I heard my friend say that line the other day, “Love doesn’t buy the groceries.” She was saying how she used to not be concerned about money in college. She was just going to live on love, but then she realized how important money was to run her household.
Then I received Tsh Oxenreider’s (from Simple Mom) new book Organized Simplicity in the mail. (It’s great, I’ll tell you about it soon.) There’s a part in the book where Tsh talks about coming out of college with a chain of student loans, having a strong work ethic but few money management skills. She had never put much thought into saving money until she realized she wanted to make a change.
She wrote, “Because I wanted to work in the nonprofit industry, serving the underprivileged and making a difference worldwide, I even bought into the notion that saving money was something you did only if you loved money. I never had dreams of luxury living, so I wrote off saving money as though I just wasn’t cut out for it. I continued to live in the moment.”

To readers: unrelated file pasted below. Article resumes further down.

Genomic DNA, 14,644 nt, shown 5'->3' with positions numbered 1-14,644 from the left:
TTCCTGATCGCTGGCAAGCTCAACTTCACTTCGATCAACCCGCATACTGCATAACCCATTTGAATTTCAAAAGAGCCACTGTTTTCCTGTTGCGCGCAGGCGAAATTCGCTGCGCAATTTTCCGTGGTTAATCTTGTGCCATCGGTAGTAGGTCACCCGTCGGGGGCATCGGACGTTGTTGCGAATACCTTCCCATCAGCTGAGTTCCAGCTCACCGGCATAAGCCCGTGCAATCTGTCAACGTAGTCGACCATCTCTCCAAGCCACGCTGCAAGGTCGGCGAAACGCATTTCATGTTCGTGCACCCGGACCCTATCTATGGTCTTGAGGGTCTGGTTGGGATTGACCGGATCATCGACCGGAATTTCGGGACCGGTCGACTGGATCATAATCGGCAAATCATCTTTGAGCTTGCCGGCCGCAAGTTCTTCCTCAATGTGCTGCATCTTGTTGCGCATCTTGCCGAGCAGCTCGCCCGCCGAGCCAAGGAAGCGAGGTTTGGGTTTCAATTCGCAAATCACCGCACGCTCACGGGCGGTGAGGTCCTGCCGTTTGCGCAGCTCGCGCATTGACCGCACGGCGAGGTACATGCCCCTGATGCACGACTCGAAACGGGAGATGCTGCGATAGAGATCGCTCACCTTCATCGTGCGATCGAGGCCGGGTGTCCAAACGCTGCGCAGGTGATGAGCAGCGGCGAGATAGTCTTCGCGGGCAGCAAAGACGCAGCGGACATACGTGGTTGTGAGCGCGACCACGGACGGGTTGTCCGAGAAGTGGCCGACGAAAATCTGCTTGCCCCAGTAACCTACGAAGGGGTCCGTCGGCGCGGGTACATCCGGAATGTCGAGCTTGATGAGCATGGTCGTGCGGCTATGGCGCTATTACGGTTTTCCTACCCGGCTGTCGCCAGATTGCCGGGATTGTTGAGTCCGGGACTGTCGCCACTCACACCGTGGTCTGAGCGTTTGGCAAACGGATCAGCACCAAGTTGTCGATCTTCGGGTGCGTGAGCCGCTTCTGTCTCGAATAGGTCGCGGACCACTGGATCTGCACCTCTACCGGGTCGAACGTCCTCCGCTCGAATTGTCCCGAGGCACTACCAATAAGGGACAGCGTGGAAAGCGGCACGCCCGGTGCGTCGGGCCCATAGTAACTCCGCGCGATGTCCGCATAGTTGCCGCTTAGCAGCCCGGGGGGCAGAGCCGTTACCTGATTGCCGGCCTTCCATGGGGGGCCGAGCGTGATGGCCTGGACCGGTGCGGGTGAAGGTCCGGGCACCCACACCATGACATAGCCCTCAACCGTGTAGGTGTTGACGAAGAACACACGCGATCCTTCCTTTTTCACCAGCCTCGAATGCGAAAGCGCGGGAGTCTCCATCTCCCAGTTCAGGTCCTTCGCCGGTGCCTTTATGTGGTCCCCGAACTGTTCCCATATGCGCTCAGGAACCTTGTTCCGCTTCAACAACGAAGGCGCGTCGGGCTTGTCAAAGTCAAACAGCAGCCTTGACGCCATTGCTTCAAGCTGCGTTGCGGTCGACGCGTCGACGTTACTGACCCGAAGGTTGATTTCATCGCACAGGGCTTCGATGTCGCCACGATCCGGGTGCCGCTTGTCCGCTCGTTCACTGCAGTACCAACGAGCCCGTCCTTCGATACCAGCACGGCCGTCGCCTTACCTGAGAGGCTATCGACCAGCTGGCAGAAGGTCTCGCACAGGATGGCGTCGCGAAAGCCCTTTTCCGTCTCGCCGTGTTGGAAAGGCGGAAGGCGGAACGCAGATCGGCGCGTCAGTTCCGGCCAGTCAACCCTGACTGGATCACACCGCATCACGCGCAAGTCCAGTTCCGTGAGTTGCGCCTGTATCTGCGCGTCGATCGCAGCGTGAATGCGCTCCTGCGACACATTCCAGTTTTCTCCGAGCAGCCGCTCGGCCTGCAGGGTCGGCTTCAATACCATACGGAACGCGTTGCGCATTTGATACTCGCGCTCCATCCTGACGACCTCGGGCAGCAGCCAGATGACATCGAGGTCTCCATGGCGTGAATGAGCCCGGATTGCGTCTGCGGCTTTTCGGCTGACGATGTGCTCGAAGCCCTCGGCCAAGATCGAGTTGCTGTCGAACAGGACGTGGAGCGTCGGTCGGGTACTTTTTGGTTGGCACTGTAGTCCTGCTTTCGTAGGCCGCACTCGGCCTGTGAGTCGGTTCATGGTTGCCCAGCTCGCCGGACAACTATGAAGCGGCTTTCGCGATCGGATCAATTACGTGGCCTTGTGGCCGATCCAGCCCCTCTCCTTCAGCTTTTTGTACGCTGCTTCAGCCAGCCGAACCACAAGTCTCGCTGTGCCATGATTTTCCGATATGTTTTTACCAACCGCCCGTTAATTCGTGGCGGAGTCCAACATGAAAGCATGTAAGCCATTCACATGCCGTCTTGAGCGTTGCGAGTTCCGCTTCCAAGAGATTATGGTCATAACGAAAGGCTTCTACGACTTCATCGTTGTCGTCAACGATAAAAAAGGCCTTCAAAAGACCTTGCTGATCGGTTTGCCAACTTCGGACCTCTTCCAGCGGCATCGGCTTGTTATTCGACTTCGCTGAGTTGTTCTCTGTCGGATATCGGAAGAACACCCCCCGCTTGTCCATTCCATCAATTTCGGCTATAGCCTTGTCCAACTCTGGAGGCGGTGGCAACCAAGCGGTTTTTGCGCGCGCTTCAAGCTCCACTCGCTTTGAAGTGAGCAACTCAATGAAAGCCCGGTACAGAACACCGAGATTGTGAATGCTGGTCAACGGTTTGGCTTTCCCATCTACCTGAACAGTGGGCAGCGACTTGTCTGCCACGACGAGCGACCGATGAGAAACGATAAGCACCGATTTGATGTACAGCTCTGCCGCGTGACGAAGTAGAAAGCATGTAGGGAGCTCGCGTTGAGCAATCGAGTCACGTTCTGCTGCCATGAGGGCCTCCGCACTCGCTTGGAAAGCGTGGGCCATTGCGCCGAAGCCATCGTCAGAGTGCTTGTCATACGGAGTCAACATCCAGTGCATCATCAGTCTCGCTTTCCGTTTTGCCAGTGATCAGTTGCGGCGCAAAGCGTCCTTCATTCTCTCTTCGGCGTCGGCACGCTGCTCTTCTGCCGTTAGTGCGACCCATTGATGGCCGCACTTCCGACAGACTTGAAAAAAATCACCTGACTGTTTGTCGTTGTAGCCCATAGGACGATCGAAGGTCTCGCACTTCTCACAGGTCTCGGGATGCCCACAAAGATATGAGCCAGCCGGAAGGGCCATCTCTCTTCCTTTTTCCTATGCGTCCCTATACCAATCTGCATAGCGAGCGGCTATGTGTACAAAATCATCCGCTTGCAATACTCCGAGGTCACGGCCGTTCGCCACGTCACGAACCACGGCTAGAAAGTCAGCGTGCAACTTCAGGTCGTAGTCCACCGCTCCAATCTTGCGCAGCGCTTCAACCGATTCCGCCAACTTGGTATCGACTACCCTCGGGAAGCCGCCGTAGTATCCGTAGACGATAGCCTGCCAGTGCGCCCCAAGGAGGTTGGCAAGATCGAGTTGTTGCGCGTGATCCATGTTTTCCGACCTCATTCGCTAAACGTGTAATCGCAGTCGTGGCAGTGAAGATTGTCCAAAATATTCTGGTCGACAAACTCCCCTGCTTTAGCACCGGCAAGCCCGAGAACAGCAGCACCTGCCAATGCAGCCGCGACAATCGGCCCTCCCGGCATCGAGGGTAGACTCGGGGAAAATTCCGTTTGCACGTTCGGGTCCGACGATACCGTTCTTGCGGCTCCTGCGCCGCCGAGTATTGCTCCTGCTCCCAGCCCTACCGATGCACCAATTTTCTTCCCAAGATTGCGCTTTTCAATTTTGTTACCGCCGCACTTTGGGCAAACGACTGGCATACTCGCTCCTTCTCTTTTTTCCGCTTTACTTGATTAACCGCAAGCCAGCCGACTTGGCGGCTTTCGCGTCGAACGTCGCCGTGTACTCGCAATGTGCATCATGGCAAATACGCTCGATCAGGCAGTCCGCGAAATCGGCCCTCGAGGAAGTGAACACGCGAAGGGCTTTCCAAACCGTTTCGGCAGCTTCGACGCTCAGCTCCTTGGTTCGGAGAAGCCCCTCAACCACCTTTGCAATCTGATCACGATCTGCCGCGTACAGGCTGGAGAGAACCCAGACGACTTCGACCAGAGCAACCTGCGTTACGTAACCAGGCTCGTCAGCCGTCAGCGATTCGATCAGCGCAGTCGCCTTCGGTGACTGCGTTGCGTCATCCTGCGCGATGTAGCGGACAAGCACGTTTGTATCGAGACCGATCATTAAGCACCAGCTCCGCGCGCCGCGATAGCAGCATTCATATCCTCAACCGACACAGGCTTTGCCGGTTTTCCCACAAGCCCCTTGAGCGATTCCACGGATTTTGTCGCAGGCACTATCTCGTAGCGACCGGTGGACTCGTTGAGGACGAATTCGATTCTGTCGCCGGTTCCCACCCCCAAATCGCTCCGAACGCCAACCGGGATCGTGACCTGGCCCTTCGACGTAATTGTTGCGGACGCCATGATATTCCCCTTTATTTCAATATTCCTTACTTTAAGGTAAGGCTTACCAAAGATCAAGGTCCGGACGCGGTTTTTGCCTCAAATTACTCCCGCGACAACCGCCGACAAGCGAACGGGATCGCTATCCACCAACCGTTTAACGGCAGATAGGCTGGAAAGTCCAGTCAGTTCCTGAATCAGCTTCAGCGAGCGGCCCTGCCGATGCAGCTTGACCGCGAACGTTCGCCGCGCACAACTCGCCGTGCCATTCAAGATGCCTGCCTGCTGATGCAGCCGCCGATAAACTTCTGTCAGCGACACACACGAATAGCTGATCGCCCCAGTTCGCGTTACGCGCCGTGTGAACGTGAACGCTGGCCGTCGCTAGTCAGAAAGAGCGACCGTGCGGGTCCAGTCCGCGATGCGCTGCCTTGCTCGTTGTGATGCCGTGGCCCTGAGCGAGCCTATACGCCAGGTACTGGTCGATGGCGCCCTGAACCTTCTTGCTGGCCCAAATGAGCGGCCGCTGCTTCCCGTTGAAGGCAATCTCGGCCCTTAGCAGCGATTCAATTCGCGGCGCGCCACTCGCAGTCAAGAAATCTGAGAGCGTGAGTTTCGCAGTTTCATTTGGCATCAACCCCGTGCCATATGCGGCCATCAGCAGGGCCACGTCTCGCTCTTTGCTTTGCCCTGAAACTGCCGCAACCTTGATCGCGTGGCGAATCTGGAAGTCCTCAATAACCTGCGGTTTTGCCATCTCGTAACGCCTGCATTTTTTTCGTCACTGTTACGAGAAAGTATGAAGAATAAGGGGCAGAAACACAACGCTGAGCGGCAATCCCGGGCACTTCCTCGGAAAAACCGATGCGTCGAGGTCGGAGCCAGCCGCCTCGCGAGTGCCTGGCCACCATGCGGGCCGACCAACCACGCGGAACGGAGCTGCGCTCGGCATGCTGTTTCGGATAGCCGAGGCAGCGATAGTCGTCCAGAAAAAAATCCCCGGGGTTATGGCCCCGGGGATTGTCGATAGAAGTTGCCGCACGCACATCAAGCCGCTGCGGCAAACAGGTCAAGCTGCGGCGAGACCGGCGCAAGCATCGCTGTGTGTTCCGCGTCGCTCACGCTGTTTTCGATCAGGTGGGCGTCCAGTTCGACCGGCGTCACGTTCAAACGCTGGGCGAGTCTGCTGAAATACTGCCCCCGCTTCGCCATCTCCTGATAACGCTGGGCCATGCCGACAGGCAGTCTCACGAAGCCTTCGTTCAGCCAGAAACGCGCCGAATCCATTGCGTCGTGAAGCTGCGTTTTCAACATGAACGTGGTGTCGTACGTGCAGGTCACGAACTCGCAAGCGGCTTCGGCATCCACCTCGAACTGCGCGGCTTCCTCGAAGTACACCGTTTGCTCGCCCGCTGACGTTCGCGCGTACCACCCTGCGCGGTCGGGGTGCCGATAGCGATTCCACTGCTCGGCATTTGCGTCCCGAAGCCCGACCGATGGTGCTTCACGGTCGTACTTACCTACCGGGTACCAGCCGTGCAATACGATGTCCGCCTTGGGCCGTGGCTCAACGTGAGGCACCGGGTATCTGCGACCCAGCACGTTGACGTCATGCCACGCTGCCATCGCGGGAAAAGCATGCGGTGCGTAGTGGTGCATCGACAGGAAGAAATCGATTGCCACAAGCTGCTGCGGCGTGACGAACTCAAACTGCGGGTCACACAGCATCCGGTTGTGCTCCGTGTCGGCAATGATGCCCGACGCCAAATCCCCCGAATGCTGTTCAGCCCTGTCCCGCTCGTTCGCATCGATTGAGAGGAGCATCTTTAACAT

Do you feel that way too?
I think that’s a temptation for a lot of people not to think about money management because you don’t want your life to be about the money.
But here’s the kicker:
When you don’t give thoughts to money management, then your life becomes all about the money.
Every decision, every situation, depends on where the money will come from, and the things that are part of regular, everyday life become stressful when they don’t have to be.
Making smart decisions by thinking about money for a short time saves you from thinking about money all the time with worry or none of the time through denial.
If you want the freedom of living life without financial barriers, then you have to invest the time and attention to managing your money. Then your money becomes a tool to bless others, instead of being a burden.